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Non-obstructive coronary artery disease

ESC Congress 2010

Myocardial Disease


In this interesting Focus session, Prof. Maseri presented the case of a 53 year old woman with repeated episodes of epigastric pain without radiation occurring at rest, while effort tolerance was preserved. Coronary angiography showed normal coronary arteries. She was discharged on aspirin, calcium-antagonists, and beta-blockers. She remained symptom free for about a month. Then, during a very stressful period of her life, she began to present with angina during effort, sometimes on emotion. She insisted that the features of this new pain were completely different from those of the attacks leading to the previous hospital admission; indeed, this pain was located behind her upper sternum and radiated to the neck and ulnar side of the left arm.

Thus, this patient presented characteristic features of angina consistent with two distinct coronary ischemic mechanisms involving two separate regions of the ventricular wall. This conclusion was supported by the response to the provocative stressors dipyridamole and methylergometrine: microvascular dysfunction causing anterior wall ischemia in the absence of wall motional abnormalities (associated with upper sternal chest pain radiating to the left arm) revealed by dypiridamole and inferior wall ischemia caused by coronary spasm (associated with regional contractile dysfunction and the epigastric pain typically occurring spontaneously at rest) revealed by methylergometrine.

Prof. Kaski presented the case of a 66 year old woman with episodes of typical chest pain mainly during effort, which occasionally did not subsided promptly with the termination of exercise but lasted 5 to 15 minutes, with a poor response to nitroglycerine. Exercise stress test showed ST segment depression associated with her usual chest pain. Echo-dypiridamole stress test precipitated ST segment depression associated with chest pain, in the absence of regional wall motion abnormalities. Coronary angiography showed normal coronary arteries. Intracoronary injection of acetyl-choline caused diffuse coronary vasoconstriction, mainly of distal vessels, associated to ST segment depression associated with her usual chest pain.

Thus, the diagnosis was microvascular angina. Indeed, in this patient, myocardial ischemia was caused by coronary microvascular dysfunction. The patchy distribution and the limited transmural extension of the perfusion defects, determined by dysfunction of small resistance coronary artery vessels (<500 micron), may explain the absence of regional wall motion abnormalities in the presence of angina and ST segment depression caused by dypiridamole through the “steal” phenomenon. The patient was discharged on statins, ACE-inhibitors and calcium-antagonists with progressive improvement of her symptoms. A stress test carried out after few months was negative for symptoms and ECG changes.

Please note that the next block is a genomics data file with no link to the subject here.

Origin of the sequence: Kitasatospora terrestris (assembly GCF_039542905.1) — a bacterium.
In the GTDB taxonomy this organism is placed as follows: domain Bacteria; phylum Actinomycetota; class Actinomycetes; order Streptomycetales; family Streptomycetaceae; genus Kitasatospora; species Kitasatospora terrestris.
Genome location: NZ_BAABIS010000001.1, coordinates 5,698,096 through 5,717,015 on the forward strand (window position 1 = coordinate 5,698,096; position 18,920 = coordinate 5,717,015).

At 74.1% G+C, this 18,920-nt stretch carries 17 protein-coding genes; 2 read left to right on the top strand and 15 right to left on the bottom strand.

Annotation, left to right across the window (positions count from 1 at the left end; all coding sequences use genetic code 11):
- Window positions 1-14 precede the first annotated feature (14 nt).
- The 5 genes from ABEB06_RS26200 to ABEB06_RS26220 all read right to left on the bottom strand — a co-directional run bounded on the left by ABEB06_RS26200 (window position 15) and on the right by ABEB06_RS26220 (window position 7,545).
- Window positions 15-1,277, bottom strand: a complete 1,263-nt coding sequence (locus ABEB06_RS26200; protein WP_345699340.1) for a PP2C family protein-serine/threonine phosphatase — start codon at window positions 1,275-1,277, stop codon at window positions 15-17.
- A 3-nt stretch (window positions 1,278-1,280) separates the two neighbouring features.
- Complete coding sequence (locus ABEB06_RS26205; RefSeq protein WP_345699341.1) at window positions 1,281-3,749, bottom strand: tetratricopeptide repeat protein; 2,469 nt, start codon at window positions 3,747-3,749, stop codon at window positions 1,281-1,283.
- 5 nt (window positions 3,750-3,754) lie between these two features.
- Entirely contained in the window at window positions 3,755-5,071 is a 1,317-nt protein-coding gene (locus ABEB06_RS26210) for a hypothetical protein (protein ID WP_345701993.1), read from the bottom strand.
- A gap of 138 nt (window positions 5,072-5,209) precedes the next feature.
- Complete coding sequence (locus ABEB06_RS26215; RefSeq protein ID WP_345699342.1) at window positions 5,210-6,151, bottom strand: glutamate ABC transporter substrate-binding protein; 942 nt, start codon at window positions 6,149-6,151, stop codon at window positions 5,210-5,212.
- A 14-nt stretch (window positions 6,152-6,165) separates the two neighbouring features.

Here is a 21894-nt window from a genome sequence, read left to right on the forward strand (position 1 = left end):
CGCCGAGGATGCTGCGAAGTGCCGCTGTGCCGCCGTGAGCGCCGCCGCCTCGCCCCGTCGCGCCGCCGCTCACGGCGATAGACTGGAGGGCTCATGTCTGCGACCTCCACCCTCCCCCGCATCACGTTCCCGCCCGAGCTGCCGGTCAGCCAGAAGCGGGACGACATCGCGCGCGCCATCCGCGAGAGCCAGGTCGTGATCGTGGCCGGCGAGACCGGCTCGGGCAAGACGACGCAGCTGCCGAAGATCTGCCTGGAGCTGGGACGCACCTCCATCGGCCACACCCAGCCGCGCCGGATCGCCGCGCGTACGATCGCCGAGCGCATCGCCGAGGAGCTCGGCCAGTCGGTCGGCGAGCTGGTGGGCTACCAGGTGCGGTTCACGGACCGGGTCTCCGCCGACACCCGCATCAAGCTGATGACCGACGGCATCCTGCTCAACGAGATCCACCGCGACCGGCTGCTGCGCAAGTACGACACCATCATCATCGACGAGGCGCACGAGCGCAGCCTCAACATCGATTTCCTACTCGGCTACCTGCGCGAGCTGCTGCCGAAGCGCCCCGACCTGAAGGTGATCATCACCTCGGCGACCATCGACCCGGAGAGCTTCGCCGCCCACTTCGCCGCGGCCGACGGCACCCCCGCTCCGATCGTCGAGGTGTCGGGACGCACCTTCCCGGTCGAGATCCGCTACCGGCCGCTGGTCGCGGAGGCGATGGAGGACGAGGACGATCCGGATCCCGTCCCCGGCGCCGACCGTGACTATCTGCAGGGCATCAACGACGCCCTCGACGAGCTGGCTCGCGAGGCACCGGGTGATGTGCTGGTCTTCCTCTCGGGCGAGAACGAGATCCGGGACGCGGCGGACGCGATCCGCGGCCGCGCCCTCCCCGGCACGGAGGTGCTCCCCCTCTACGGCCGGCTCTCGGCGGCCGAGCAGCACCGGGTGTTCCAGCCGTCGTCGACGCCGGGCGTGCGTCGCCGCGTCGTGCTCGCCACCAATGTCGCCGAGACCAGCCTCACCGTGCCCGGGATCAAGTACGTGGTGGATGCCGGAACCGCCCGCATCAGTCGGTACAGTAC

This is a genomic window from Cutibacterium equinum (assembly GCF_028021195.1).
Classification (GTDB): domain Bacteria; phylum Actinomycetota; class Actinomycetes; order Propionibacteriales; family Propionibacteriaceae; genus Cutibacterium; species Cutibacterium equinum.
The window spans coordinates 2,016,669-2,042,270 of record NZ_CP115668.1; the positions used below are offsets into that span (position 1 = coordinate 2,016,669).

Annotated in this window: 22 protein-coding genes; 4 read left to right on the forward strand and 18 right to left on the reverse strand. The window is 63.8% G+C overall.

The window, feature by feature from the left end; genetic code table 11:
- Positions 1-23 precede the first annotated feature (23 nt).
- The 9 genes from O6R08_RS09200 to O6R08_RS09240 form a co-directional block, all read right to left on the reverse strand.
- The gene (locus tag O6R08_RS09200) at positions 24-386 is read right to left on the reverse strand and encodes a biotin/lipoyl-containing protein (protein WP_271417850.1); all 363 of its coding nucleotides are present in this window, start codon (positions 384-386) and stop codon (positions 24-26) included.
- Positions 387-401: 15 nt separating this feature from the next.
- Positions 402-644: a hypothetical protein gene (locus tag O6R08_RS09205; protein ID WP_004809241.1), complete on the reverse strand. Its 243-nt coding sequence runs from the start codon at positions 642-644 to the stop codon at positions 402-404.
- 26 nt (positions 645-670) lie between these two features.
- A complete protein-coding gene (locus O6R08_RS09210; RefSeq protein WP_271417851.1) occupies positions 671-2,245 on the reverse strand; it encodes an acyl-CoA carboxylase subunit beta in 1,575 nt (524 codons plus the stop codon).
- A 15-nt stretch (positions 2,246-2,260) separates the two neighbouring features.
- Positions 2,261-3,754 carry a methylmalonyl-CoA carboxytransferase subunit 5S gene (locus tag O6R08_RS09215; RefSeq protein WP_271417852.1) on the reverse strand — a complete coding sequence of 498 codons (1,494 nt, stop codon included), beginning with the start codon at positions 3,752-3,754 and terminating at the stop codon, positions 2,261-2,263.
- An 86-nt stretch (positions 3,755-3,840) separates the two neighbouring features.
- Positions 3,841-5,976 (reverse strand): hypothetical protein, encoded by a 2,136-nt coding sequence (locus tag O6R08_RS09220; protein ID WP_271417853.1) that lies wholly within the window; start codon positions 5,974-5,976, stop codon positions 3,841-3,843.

Prof. Sechtem presented the case of a 26 year old man who presented to the hospital because of a prolonged episode of chest pain. On admission he was pain free, the ECG showed mild diffuse ST segment elevation, Troponin T was slightly elevated. Contrast-enhanced cardiac magnetic resonance was compatible with the diagnosis of myocarditis, suggested by subepicardial delayed enhancement. Coronary angiography carried out after a second episode of chest pain associated to T wave inversion, showed normal coronary arteries.

In this case also, intracoronary injection of acetyl-choline caused diffuse coronary vasoconstriction mainly of distal vessels, associated to ST segment depression associated with chest pain. A myocardial biopsy confirmed the diagnosis of myocarditis associated to the presence of parvovirus. Histology showed prearteriolar wall thickening. In this case, coronary microvascular dysfunction, probably caused by the endothelial localization of parvovirus, might be responsible for the anginal episodes complained of by the patient. He had an uneventful recovery in the absence of treatment.

The common denominator of the three clinical cases is angina with normal coronary arteries. This condition is not unusual. Indeed, about 10-20% of patients presenting with acute coronary syndrome and about 20-30% of patients presenting with stable angina and inducible myocardial ischemia, exhibit angiographically normal coronary arteries or non obstructive coronary atherosclerosis.

This Focus session clearly shows that before excluding a coronary origin of symptoms it is important to establish that symptoms are not caused by coronary spasm, microvascular angina or myocarditis. The choice of the most appropriate test depends on clinical reasoning: ergometrine test if coronary spasm is suspected; echo-dypiridamole stress test if microvascular angina is suspected; cardiac magnetic resonance if myocarditis is suspected.

References


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SessionTitle:

Non-obstructive coronary artery disease
The content of this article reflects the personal opinion of the author/s and is not necessarily the official position of the European Society of Cardiology.